These Days Weekend Preview: ‘The Beaver’
Art Imitates Life or Vice Versa
Thursday, May 12, 2011
Credit: Summit Entertainment
Street festivals are in full swing in San Diego now that spring has arrived. We'll talk about options for your weekend and get the behind-the-scenes scoop on Mel Gibson's new movie, "The Beaver."
Sometimes what happens offscreen can't help but inform what's onscreen. Take Mel Gibson's performance as a man caught in a downward spiral in "The Beaver" (opening May 13 at Landmark's Hillcrest Cinemas).
"The Beaver" was one of the scripts highlighted on The Black List, an annual list of Hollywood's best liked unproduced screenplays compiled by some 300 executives. AT various points Steve Carrell and Jim Carrey had both been considered for the lead role of Walter Black, a toy manufacturer on a downward spiral of depression. But eventually the script landed in the hands of Jodie Foster who wanted to direct the project and to have her friend Mel Gibson (the two shared the screen in "Maverick") take on the role. So Gibson was cast as Black. The character becomes suicidal but finds escape from his depression through a hand puppet he finds in a garbage can. The Beaver puppet (who seems to be channeling Ray Winstone) provides an alter ego and outlet for Black.
But watching Gibson as Black self destruct onscreen can't help but conjure up any of a number of tabloid scandals Gibson has been going through in real life. So in some ways "The Beaver" is meant to provide both Black and Gibson with a mean of putting their lives back on track. Gibson's problems are not with his acting abilities but rather with his inability to control himself off screen. So his performance as Black is solid and he accurately plays a man falling apart. Yet it's neither the type of performance nor the type of film that is likely to resurrect his career in one fell swoop.
The film repeatedly insists that mental illness is dark and difficult and doesn't often result in Hollywood happy endings. Yet after all the protestations, "The Beaver" delivers exactly the kind of neat little package that he so vehemently denies it will cop out to. A story of a suicidal man who finds redemption of sorts through a hand puppet requires a special touch. It could have been done by David Lynch and been given a deeply disturbed quality, or maybe it could have gone for a twisted comic take a la Spike Jones/Charlie Kaufman's sensibilities. But Foster is not an inspired director. She's just a kind of straight ahead craftsperson. Her approach makes the story mundane and unwilling to commit to either dark drama or quirky comedy.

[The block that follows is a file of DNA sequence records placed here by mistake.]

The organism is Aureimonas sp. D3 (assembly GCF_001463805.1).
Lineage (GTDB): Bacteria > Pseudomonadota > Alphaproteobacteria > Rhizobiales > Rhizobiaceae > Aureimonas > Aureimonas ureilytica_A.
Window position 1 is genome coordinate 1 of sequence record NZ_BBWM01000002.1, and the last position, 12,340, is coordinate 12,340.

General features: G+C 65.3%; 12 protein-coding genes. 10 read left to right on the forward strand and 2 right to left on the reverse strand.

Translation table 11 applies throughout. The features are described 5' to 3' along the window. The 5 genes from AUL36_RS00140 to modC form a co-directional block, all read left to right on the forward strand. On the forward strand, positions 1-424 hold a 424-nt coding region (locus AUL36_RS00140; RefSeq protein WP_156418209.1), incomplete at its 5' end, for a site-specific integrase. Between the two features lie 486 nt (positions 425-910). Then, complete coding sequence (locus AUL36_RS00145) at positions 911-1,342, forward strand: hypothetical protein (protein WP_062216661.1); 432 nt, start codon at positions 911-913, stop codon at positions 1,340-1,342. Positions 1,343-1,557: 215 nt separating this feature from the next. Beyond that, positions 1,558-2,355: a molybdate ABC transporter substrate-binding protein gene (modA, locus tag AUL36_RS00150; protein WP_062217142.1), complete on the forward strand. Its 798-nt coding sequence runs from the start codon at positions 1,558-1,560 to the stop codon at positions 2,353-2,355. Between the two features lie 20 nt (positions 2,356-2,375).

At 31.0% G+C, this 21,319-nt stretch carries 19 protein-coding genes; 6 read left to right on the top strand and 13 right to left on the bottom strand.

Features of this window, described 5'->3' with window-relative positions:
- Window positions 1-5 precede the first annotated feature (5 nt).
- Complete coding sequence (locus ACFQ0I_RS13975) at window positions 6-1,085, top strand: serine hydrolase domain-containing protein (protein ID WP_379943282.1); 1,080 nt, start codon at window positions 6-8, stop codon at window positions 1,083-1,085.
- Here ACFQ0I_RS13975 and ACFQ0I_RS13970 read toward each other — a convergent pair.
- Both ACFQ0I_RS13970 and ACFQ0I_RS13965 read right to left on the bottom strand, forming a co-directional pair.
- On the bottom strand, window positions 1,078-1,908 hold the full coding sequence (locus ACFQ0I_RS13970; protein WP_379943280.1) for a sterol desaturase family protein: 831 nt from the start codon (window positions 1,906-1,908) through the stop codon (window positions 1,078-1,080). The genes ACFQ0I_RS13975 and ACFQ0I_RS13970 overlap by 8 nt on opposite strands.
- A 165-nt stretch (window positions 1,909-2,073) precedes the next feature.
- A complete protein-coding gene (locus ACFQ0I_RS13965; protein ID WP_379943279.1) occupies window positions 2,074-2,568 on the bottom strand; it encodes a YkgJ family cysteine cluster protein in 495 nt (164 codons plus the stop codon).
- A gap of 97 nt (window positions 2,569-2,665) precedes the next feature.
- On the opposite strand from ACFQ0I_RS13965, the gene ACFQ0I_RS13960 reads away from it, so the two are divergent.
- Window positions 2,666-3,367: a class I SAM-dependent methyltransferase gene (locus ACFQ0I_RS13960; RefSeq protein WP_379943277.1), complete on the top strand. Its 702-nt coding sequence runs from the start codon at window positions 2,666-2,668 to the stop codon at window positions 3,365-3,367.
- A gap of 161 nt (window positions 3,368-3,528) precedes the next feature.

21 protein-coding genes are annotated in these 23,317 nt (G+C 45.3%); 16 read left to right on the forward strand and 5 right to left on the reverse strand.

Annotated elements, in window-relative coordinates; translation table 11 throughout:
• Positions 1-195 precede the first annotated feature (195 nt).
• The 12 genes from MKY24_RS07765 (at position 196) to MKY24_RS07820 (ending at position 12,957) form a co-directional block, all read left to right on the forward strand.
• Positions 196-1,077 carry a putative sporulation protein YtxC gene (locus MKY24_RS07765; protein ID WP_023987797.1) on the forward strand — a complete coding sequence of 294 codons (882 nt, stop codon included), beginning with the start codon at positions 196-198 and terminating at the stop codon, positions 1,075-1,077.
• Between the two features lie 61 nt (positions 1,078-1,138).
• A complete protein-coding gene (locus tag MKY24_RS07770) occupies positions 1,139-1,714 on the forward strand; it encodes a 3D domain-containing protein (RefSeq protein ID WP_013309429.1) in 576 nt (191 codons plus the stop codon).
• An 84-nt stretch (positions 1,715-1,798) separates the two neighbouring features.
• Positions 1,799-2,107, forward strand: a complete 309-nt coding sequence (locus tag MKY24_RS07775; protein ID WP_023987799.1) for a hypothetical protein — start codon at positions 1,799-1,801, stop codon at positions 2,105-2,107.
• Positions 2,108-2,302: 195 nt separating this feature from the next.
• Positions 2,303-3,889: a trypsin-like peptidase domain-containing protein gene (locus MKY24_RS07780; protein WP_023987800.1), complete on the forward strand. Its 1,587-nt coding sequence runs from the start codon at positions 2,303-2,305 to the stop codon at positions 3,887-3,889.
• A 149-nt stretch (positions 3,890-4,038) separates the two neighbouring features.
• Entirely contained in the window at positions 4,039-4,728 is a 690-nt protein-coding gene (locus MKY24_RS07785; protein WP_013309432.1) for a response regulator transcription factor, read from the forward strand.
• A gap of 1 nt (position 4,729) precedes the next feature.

"The Beaver" (rated PG-13 for mature thematic material, some disturbing content, sexuality and language including a drug reference) serves up multiple layers of a train wreck. On a certain level it's hard not to look at it because you want to see how bad it is and you are tempted to consider how close what's onscreen is to what Gibson might have gone through offscreen.
You can listen to the discussion of the film from These Days' Weekend preview.
MAUREEN CAVANAUGH: You're listening to These Days on KPBS. I'm Maureen Cavanaugh. And we're gonna check in with KPBS film critic, Beth Accomando, about an odd movie that opens this weekend. It's called the beaver. It stars Mel Gibson as a depressed man who communicates through a hand puppet of the puppet is a beaver, and it has an Australian accent of here's a scene from the movie with Gibson and Jody foster who directs and stars in the film.
JODIE FOSTER: Hello. The person who handed you this card is under the care of a prescription puppet. Walter, what the hell is this?